Marginal intake of zinc and vitamin A is common during lactation and a deficiency of one micronutrient can result in a secondary deficiency of the other. However, the resistance of milk zinc (Zn) concentration to changes in dietary Zn or vitamin A indicates tight regulation of mammary gland Zn transport. Although several mammalian proteins have been identified and implicated in Zn transport, the mechanisms responsible for mammary gland Zn transport and their regulation by dietary Zn and vitamin A are unknown. In this study, we identified mammary gland Zn transporters and determined effects of marginal Zn and vitamin A intakes on their levels. Rats were fed a control [25 mg Zn/kg, 4 retinol equivalents (RE)/g], a low Zn (10 mg Zn/kg), a low vitamin A (0.4 RE/g), or a low Zn (10 mg Zn/kg) and vitamin A (0.4 RE/g) diet throughout lactation. ZnT-1, ZnT-2 and ZnT-4 were identified in the mammary gland and localized to the serosal membrane (ZnT-1) or intracellularly (ZnT-2 and ZnT-4) by immunostaining. Rats fed a low Zn or low vitamin A diet had lower ZnT-1 protein and higher ZnT-4 mRNA expression and protein levels compared with controls. There was a significant interaction between dietary Zn and vitamin A on zinc transporter mRNA expression and protein levels. Although total mammary gland Zn was not affected, mammary gland metallothionein levels were lower in rats fed low Zn and higher in rats fed low vitamin A, suggesting different mechanisms regulating zinc transporter levels. These results indicate that milk Zn level is maintained through coordinated regulation of mammary gland zinc transporters and documents an effect of vitamin A on zinc homeostasis at the molecular level during lactation.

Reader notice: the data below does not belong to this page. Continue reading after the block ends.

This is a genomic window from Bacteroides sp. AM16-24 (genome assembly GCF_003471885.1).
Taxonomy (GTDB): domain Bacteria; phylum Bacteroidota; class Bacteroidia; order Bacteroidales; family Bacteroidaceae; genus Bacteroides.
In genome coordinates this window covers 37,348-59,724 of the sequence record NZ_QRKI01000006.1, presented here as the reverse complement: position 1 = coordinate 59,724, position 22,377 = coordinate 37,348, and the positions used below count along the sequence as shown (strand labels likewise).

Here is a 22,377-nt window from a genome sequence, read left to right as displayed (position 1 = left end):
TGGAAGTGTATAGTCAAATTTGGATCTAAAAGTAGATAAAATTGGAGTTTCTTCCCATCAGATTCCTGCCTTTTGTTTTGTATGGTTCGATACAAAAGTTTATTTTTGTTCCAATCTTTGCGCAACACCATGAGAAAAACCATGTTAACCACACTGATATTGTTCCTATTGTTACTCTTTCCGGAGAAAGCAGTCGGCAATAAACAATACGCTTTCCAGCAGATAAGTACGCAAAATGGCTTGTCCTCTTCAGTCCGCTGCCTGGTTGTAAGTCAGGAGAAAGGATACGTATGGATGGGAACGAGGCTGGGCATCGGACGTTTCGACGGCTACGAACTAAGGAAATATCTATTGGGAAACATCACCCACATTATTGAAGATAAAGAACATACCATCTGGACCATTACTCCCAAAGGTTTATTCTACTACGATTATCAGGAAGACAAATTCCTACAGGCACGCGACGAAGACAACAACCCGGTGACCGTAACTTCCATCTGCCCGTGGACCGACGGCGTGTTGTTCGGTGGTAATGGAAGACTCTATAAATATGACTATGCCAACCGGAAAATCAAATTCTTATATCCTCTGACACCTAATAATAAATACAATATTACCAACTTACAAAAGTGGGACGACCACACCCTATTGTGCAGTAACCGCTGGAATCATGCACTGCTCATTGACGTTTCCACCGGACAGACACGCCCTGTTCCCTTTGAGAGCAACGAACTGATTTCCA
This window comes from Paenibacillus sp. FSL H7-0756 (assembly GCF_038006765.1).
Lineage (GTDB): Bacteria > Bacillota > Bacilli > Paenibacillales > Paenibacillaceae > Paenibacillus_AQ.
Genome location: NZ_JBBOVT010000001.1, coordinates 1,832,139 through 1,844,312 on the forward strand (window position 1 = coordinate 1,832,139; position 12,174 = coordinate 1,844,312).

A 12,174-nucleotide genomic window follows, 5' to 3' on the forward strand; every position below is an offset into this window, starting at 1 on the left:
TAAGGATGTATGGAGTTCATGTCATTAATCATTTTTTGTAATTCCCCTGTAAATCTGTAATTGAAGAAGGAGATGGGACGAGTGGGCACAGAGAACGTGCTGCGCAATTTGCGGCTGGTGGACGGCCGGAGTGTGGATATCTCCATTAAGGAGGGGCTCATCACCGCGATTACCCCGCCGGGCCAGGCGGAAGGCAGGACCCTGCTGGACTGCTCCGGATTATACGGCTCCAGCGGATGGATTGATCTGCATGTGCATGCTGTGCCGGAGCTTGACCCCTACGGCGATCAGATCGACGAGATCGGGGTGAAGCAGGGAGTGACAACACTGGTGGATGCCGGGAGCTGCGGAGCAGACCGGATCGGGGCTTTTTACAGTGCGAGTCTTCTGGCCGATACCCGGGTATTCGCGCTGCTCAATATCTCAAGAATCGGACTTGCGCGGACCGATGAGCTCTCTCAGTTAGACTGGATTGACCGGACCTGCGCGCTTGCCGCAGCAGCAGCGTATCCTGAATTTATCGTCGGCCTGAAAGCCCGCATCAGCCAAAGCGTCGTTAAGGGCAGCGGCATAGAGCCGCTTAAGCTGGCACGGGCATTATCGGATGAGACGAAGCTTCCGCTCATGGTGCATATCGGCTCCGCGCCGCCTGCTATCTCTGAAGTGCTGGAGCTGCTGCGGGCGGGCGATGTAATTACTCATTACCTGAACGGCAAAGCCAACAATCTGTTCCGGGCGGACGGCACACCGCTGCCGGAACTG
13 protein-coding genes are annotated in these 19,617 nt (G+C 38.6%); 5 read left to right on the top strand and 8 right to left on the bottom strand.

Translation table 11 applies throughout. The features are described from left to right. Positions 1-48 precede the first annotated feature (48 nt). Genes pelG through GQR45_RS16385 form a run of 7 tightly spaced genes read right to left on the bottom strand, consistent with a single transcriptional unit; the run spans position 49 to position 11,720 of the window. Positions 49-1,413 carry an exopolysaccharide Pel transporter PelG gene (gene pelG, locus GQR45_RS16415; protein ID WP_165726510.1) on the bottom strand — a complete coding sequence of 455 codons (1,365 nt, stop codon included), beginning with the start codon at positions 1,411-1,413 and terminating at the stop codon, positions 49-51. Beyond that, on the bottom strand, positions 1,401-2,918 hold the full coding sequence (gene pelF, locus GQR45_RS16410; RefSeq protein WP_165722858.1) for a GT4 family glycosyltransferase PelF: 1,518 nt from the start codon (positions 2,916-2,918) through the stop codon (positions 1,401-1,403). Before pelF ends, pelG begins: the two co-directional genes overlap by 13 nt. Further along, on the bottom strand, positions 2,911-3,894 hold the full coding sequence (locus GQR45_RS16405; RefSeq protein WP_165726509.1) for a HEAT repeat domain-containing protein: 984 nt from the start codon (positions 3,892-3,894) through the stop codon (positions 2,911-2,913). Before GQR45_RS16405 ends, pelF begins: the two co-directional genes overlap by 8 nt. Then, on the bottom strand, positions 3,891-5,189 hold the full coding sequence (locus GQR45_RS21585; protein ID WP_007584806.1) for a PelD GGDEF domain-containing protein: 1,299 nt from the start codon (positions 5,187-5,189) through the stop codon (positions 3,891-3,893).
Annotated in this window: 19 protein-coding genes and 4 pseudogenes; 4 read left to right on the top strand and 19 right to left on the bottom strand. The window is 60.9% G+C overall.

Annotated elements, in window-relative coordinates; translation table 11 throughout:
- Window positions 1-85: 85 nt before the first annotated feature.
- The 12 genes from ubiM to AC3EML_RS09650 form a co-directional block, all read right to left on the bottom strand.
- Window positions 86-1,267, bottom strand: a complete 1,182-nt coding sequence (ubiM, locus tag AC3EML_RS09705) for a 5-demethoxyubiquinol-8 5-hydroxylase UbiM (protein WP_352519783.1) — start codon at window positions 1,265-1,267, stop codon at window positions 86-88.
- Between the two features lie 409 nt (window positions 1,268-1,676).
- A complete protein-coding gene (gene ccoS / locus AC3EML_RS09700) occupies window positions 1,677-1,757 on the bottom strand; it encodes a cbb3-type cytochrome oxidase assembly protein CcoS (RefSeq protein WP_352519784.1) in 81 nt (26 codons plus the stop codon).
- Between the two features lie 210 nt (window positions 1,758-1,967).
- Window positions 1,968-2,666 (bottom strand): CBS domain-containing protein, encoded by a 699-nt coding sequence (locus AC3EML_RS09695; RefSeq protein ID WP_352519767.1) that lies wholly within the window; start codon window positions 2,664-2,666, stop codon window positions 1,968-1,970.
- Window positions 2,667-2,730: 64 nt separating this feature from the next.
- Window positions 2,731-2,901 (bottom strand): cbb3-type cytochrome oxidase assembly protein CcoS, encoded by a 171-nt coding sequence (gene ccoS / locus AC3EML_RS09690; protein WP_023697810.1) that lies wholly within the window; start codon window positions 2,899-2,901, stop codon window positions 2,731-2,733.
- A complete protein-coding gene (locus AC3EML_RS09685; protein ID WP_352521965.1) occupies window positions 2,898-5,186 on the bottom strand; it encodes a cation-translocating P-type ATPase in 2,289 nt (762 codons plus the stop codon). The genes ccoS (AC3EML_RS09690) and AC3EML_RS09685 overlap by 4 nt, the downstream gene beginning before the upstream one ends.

|Original language||English (US)|
|Number of pages||6|
|Journal||Journal of Nutrition|
|State||Published - Nov 1 2002|
All Science Journal Classification (ASJC) codes
- Medicine (miscellaneous)
- Nutrition and Dietetics